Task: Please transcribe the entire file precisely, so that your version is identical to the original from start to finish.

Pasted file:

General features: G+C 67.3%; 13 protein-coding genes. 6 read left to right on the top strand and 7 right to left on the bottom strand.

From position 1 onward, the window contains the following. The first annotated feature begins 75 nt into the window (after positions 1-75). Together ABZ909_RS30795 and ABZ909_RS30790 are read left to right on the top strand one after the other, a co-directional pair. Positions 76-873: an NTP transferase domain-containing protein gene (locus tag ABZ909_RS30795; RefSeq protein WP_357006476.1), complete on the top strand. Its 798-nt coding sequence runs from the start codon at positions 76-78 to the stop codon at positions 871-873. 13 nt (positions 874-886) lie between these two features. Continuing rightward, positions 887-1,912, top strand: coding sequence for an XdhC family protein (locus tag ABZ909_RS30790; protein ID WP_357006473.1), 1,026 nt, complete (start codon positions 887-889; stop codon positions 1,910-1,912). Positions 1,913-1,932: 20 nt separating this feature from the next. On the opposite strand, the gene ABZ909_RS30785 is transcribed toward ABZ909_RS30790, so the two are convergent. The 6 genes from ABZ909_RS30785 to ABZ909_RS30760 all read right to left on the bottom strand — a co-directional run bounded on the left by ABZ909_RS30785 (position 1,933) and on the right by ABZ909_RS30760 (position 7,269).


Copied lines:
General features: G+C 67.3%; 13 protein-coding genes. 6 read left to right on the top strand and 7 right to left on the bottom strand.

From position 1 onward, the window contains the following. The first annotated feature begins 75 nt into the window (after positions 1-75). Together ABZ909_RS30795 and ABZ909_RS30790 are read left to right on the top strand one after the other, a co-directional pair. Positions 76-873: an NTP transferase domain-containing protein gene (locus tag ABZ909_RS30795; RefSeq protein WP_357006476.1), complete on the top strand. Its 798-nt coding sequence runs from the start codon at positions 76-78 to the stop codon at positions 871-873. 13 nt (positions 874-886) lie between these two features. Continuing rightward, positions 887-1,912, top strand: coding sequence for an XdhC family protein (locus tag ABZ909_RS30790; protein ID WP_357006473.1), 1,026 nt, complete (start codon positions 887-889; stop codon positions 1,910-1,912). Positions 1,913-1,932: 20 nt separating this feature from the next. On the opposite strand, the gene ABZ909_RS30785 is transcribed toward ABZ909_RS30790, so the two are convergent. The 6 genes from ABZ909_RS30785 to ABZ909_RS30760 all read right to left on the bottom strand — a co-directional run bounded on the left by ABZ909_RS30785 (position 1,933) and on the right by ABZ909_RS30760 (position 7,269).